As the folks at High Five Events contemplate and work on the 2017 Austin Marathon course, there's one aspect of it I hope they pretty much ignore: The scenery. I'm not advocating that the new course—if, in fact, there is a new one—consist of 26 laps around the Travis County Expo Center. I'm simply suggesting that the most overrated aspect of a marathon course is its scenic qualities.
I happen to be one of those runners who loves to race. Always have. And the distance I love to race the most is the half marathon. I’m certainly not alone in my affinity for the half as it is the fastest growing road race distance. In 2014, more than 2 million of us finished a half which is an all-time high and more than triple what it was 10 years ago.
Now that marathon season is—finally--over and done with in Central Texas, we can turn our attention to shorter spring races. With all that hard-fought fitness in the bank after months of long runs, the shorter races are a good way to work on speed and leg turnover. Fortunately, we have a well-established circuit of several high-caliber races.
As had been rumored, Rogue Running pulled the plug on its Rogue Distance Festival in Cedar Park after four years. The Rogue Festival's primary race was its 30-K which has long been a mainstay of the Austin Distance Challenge.
That Boston is the greatest marathon in America (much less the world) is pretty much incontrovertible. It's the oldest marathon, held on the same historic course and played out in front of wildly enthusiastic crowds that absolutely lives for Patriot's Day. Boston is the one race every marathoner dreams of running and I've always felt every marathoner should get that chance once - qualifier or not.
My most memorable Austin Marathon was the one in 1989 run by RunTex which included a 5K, Half Marathon, and Full Marathon. It was my very first running event, so I ran the 5K but was able to stick around at the end to watch the half marathoners finishing at the same time as the full marathoners due to the staggered start. It inspired me enough to continue my training so that I could go the full distance in 1992 when the current Austin Marathon race started.
The Austin Marathon means a lot of different things, but one of the best aspects of the race is its charity-driven tradition. There are 25 official charities that take part in Austin and raise funds, boosted in no small part by the Moody Foundation which matches all donations up to $10,000 for each charity.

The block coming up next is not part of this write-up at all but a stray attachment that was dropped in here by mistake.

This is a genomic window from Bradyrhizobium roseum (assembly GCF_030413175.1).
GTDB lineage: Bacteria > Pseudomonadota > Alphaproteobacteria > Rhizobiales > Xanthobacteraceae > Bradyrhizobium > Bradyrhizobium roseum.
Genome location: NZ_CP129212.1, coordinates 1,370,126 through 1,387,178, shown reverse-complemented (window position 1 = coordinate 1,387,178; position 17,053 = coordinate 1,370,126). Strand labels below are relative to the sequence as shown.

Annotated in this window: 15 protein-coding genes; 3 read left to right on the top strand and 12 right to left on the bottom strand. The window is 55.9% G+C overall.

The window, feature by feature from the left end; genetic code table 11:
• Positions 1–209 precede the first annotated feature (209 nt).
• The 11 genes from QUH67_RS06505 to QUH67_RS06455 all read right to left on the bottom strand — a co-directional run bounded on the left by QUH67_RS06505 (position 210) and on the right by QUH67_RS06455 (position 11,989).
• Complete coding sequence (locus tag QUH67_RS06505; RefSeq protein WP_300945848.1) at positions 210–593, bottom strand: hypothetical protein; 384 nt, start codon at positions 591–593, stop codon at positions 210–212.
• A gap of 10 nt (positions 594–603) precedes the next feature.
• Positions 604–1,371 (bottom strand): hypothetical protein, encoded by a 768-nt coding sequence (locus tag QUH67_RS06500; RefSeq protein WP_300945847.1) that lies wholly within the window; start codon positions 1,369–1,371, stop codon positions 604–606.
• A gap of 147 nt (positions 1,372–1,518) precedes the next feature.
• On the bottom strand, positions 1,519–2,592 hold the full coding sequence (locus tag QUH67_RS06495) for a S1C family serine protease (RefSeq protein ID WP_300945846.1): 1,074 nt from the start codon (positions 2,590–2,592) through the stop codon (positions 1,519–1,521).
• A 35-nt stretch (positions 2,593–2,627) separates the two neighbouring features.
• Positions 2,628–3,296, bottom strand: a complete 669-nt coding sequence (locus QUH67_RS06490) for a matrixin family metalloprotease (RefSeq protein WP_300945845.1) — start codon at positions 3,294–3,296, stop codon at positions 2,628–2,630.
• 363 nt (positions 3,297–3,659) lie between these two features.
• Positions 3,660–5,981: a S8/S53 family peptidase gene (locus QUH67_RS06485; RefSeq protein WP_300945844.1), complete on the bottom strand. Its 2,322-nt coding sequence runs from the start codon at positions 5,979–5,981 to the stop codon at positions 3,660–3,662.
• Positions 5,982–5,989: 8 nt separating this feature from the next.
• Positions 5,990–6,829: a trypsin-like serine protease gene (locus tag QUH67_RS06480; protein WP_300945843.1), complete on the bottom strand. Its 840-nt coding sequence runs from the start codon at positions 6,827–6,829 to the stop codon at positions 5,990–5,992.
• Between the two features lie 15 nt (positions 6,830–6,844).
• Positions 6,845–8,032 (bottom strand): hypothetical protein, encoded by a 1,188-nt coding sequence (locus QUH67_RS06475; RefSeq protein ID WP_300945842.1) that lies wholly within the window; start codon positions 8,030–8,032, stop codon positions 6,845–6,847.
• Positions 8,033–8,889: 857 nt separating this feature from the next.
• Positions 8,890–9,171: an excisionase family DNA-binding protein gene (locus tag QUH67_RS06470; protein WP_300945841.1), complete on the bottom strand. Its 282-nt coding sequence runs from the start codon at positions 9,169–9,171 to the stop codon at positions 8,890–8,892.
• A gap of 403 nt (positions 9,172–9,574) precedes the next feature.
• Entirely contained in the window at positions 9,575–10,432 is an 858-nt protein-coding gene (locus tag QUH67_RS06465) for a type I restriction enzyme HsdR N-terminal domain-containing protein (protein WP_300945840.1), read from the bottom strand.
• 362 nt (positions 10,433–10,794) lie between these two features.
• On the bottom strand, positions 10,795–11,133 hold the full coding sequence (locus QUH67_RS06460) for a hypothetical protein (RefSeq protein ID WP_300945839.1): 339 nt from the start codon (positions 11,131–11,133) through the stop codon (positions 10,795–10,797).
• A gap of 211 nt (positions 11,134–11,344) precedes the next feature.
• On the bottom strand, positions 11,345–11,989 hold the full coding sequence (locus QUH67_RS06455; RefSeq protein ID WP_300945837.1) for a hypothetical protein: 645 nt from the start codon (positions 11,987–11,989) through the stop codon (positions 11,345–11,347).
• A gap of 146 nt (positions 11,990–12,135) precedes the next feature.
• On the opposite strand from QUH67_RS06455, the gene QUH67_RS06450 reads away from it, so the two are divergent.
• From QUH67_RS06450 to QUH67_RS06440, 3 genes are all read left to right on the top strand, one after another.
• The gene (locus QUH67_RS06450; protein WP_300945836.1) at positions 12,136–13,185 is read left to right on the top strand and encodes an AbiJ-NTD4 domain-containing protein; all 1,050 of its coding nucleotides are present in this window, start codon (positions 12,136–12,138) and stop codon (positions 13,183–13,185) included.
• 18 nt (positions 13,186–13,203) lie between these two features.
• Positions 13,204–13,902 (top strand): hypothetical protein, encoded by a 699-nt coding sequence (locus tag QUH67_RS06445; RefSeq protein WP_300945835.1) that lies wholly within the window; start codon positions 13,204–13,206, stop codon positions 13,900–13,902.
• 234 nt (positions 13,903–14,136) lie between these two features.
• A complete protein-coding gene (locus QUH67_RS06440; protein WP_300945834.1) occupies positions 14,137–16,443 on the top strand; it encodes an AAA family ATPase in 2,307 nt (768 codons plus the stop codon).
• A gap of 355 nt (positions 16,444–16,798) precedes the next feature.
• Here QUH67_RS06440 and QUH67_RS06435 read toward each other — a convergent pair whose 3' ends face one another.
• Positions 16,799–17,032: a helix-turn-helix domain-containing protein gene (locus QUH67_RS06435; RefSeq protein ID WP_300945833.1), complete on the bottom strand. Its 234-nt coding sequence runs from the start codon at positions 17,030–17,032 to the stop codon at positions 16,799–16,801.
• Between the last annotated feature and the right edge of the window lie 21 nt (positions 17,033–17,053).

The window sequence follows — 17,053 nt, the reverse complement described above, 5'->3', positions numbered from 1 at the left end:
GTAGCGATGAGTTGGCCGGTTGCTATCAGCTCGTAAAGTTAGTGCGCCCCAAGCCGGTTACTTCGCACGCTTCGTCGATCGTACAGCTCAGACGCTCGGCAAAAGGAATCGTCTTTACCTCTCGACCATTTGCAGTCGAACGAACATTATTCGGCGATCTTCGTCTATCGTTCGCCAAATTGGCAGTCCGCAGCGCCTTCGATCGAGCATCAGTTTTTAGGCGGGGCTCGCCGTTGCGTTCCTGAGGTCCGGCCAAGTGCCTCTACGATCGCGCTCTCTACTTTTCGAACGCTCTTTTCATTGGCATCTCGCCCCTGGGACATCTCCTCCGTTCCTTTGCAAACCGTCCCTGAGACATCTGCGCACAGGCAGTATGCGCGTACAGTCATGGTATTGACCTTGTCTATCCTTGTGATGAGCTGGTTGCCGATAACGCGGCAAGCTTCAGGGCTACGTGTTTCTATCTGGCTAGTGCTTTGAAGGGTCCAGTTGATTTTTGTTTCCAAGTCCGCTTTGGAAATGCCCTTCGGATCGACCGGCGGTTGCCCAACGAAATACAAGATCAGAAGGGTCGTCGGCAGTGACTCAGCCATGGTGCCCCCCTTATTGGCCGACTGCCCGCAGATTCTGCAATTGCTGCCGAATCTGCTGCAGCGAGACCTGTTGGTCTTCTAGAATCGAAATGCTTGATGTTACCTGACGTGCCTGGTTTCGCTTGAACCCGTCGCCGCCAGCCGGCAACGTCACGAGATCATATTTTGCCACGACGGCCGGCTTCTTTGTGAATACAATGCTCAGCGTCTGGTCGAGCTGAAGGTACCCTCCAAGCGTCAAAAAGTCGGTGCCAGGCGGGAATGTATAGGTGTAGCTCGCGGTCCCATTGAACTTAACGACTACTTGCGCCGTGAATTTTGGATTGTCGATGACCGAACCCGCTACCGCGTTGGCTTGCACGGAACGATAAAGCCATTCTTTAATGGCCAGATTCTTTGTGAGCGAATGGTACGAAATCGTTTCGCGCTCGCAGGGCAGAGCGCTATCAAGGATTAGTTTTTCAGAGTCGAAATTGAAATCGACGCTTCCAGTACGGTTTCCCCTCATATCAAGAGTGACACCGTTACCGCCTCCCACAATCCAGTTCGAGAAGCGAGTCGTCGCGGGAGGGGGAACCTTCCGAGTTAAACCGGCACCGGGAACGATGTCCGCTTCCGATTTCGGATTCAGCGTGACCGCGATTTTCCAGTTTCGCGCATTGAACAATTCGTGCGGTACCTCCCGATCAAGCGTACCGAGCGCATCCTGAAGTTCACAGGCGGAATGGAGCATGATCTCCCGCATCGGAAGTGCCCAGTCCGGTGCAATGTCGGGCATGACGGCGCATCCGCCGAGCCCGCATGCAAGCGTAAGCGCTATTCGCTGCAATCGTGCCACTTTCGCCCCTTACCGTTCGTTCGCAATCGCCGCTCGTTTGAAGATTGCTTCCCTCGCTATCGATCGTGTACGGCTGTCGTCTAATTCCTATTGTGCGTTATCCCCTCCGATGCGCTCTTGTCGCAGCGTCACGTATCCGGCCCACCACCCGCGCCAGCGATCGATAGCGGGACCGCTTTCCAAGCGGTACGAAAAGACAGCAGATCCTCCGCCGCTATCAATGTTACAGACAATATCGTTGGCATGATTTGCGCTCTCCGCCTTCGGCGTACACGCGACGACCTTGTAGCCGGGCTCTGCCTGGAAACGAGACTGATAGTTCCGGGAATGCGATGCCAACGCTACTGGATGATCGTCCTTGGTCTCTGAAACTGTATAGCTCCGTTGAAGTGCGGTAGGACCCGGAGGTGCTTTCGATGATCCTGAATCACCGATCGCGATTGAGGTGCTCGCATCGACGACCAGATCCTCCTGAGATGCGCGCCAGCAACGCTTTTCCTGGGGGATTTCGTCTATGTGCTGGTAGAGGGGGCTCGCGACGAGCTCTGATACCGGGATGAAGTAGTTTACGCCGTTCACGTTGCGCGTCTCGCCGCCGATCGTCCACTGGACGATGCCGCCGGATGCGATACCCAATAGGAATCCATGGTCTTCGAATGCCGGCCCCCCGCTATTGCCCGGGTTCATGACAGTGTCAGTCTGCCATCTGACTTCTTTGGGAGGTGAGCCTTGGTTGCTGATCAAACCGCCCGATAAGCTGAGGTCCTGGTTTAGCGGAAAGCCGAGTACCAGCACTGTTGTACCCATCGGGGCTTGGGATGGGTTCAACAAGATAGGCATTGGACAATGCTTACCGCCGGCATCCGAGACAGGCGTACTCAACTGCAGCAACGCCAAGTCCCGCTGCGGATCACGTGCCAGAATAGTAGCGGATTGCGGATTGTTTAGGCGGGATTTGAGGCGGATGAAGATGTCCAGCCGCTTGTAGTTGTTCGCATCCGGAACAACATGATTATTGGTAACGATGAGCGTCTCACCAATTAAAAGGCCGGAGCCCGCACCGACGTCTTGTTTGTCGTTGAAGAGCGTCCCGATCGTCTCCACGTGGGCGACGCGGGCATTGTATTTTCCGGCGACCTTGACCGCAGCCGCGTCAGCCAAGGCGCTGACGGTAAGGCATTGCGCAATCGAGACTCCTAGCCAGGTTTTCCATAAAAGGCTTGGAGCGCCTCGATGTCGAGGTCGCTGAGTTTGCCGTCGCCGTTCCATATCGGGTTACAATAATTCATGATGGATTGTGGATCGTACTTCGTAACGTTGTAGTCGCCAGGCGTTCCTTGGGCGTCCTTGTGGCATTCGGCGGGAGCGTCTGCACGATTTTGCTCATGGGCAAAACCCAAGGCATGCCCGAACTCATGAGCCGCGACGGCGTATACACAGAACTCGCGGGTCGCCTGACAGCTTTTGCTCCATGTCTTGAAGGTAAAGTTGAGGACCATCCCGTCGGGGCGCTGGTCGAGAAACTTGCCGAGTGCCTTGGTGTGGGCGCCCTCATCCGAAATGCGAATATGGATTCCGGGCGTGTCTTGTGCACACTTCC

The US Olympic Marathon Trials will be held February 13th in Los Angeles and Austin will be well-represented with seven Trials qualifiers. None of the Austinites are expected to contend for one of top three spots for men and women who will go to the Olympics in Rio in August, but for five of the seven, just getting to the Trials has been a victory in itself. The only two with Trials experience - Allison Macsas and Scott MacPherson - are also the healthiest and have the best chance of being competitive in Los Angeles.
Paul Perrone, one of the long-time stalwarts of our running and triathlon community, is heading out of town soon for a new job. I mention this because Paul is someone who has run the gamut from top college at UTSA and open runner (a sub-four minute miler) to shoe company rep to race director to owner of his own rep agency. He is truly one of the good guys who would give you the shirt (and jacket) off his back.
Don't look now, but the Austin Marathon is just over the horizon and it will be here on February 14th before you know it. If Austin is your first marathon, you need to start formulating a game plan today. You had a training plan to prepare you for the Austin Marathon; now you need a marathon plan. Failure to have a good one is a prescription for failure.
On-line registration closes tomorrow night (January 20) at midnight for the crown jewel of the Austin racing season: The 3M Half Marathon. Long recognized as one of the top half marathons in the country, 3M has earned national recognition due to its fast, north-to-south course, peerless race organization and over-the-top goodie bag of 3M products.
HOUSTON - Austinites were so much in evidence in Houston this weekend running the Chevron Marathon, Aramco Half or the ABB 5-K, that it was difficult wherever one went - expo, starting lines, restaurants - to not run into a fellow Austin runner or clumps of them. Every training group from Austin was well-represented with herds of Gilberts Gazelles, Rogue Runners and other groups cruising around downtown.
The New York Times was the first to report the story earlier today: Hall, 33, who was one of the last remaining hopes for an American front-runner in this summer’s Olympic marathon, is succumbing to chronically low testosterone levels and fatigue so extreme, he says, that he can barely log 12 easy miles a week. [...]
On the New Year's Day runs and long runs last weekend, there was a lot of chatter about New Year's Resolutions, but I didn't hear many runners - actually any - who had made a single one. It seems those types of annual resolutions are for other people to make, not us. The old stand-byes of starting an exercise program, quitting smoking, losing weight, running a marathon, ad nauseam - just doesn't seem to float with too many of us.
The 4th Annual Rogue Distance Festival, which will be held this Sunday (January 10th) in Cedar Park, has plenty to offer: Two race distances held at virtually the same time on a very flat, fast course, with good logistics and a warm, dry spot for pre and post-race activities.